Do-over? Renatha Francis back in running for a seat on the Florida Supreme Court

Rejected by the court last year, she’s eligible now and being vetted

By: - June 1, 2022 7:00 am

Attorney and judge Renatha Francis was named in 2020 by Gov. Ron DeSantis to sit on the Florida Supreme Court but lawsuits ensued and she was unable to join the court. Credit: Screenshot, Florida Channel.

Second time could prove the charm for Renatha Francis, the Palm Beach County trial judge whom Gov. Ron DeSantis attempted to place on the Florida Supreme Court two years ago only to be knocked back by the high court itself.

That rebuff — because Francis hadn’t belonged to the Florida Bar for the 10 years stipulated in the state Constitution — proved an embarrassing setback for a governor whose appointments had rendered the state’s highest court dependably conservative.

Even justices DeSantis had placed on the court concluded he’d overreached in sending up Francis’ name.

Gov. Ron DeSantis, flanked by Renatha Francis and Black office holders, called upon Rep. Geraldine Thompson to drop her opposition to Francis as a Florida Supreme Court justice on Sept. 9, 2020. The court later ordered him to select a different justice. Source: Screenshot

Now, Francis’ name appears on a list of 17 candidates for the Supreme Court seat being vacated as of Aug. 30 by Justice Alan Lawson. The list contains 10 men and seven women. As of now, the court comprises six men and one woman and no Black people.

And now, Francis passed the 10-year threshold as a Bar member.

The Judicial Nominating Commission for the Florida Supreme Court is still going over the lengthy applications filed by the aspirants. Those documents haven’t been made public yet — they need to be redacted first of private information including street addresses of the candidates.

But when the names dropped late last week, the 60-day clock started for the governor to make his appointment. The commission will send between three and six names to the governor. He can pick one or reject the entire list and ask the commission to try again.

That said, Francis is confident enough of an appointment, according to reporting by The Florida Bulldog, an investigative news site, that she has already been seen in the high court’s parking facility picking out a spot. The Bulldog, citing an unnamed “court insider,” said DeSantis has already informed the court that he plans to appoint Francis.

Quick rise

Francis, in her mid-40s, became a trial judge in 2017, when former Gov. Rick Scott placed her on the Miami-Dade County Court and one year later on the Circuit Court. After taking office in 2019, DeSantis moved her to the circuit bench in Palm Beach County, where she works on family and probate cases, according to the website of the state’s Fifteenth Judicial Circuit.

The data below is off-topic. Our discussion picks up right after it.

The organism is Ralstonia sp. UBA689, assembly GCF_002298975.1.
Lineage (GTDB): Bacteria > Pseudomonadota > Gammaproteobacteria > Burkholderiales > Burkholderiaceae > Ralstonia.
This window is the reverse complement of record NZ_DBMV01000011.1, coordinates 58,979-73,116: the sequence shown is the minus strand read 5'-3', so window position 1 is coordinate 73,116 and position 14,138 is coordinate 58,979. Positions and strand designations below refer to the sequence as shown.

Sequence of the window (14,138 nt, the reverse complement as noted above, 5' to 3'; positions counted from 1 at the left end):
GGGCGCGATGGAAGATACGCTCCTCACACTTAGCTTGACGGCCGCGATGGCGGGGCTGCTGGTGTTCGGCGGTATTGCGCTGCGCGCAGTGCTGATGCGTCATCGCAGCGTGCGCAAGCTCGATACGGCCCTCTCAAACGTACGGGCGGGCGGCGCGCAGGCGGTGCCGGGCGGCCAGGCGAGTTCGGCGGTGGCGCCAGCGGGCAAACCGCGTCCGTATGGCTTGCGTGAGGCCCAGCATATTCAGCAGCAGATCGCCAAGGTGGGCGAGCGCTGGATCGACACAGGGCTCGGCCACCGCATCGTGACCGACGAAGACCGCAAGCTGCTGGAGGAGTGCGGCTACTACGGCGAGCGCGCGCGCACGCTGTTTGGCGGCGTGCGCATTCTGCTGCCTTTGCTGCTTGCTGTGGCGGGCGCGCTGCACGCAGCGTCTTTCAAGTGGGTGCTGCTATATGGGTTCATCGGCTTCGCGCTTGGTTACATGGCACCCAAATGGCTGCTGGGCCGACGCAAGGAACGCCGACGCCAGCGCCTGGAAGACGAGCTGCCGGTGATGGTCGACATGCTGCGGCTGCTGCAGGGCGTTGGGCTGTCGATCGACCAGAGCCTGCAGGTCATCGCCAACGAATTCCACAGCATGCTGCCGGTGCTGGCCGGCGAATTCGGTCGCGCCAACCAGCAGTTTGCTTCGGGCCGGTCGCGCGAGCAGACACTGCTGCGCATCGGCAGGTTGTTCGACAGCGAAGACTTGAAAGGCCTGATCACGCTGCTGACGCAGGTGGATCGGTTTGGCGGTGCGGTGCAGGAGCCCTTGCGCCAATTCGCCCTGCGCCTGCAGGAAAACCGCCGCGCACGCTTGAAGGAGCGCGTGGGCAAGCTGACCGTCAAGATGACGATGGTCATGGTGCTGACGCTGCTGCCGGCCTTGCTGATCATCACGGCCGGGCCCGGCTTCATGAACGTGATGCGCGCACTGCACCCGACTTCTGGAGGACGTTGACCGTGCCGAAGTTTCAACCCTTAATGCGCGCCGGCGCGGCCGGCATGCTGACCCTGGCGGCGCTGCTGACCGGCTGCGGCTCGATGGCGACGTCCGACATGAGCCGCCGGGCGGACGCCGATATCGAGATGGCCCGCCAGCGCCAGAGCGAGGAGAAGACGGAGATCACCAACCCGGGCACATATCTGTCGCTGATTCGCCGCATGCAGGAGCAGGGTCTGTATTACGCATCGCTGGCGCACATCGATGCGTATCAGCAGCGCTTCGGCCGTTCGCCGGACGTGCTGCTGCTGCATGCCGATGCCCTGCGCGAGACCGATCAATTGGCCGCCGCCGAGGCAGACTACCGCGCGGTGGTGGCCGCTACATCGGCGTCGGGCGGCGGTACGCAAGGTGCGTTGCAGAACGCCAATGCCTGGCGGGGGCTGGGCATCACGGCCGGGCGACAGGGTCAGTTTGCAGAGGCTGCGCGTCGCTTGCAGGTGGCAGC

She’d earned a law degree from Florida Coastal School of Law in Jacksonville, an institution whose future has been in doubt. Last year, for example, federal education officials denied Florida Coastal School of Law’s application for reinstatement to participate in federal student aid programs.

She won staff attorney and clerkship jobs with the First District Court of Appeals, the influential intermediate appellate court in Tallahassee, then moved on to the politically connected Shutts & Bowen law firm, according to a profile written for the Palm Beach County Bar Association.

At the time that DeSantis tapped her for the high court two years ago, Francis was pregnant with her and her husband’s second child.

She would have been the only Black justice on the court and the only woman, which has been exclusively white and Latino since Justice Peggy Quince reached mandatory retirement age about the time DeSantis took office. The only woman serving now is Jamie Grosshans, whom the governor appointed instead of Francis.

The Florida Legislative Black Caucus endorsed her for the seat two years ago, nearly unanimously.

Geraldine Thompson
State Rep. Geraldine Thompson, Democrat from Orlando. Credit: Colin Hackley

But state House member Geraldine Thompson, an Orange County Democrat who is Black, challenged the appointment, complaining of Francis’ lack of longevity with the Bar. Despite her meteoric rise in the legal profession, she was a few months shy of the 10-year Bar membership requirement.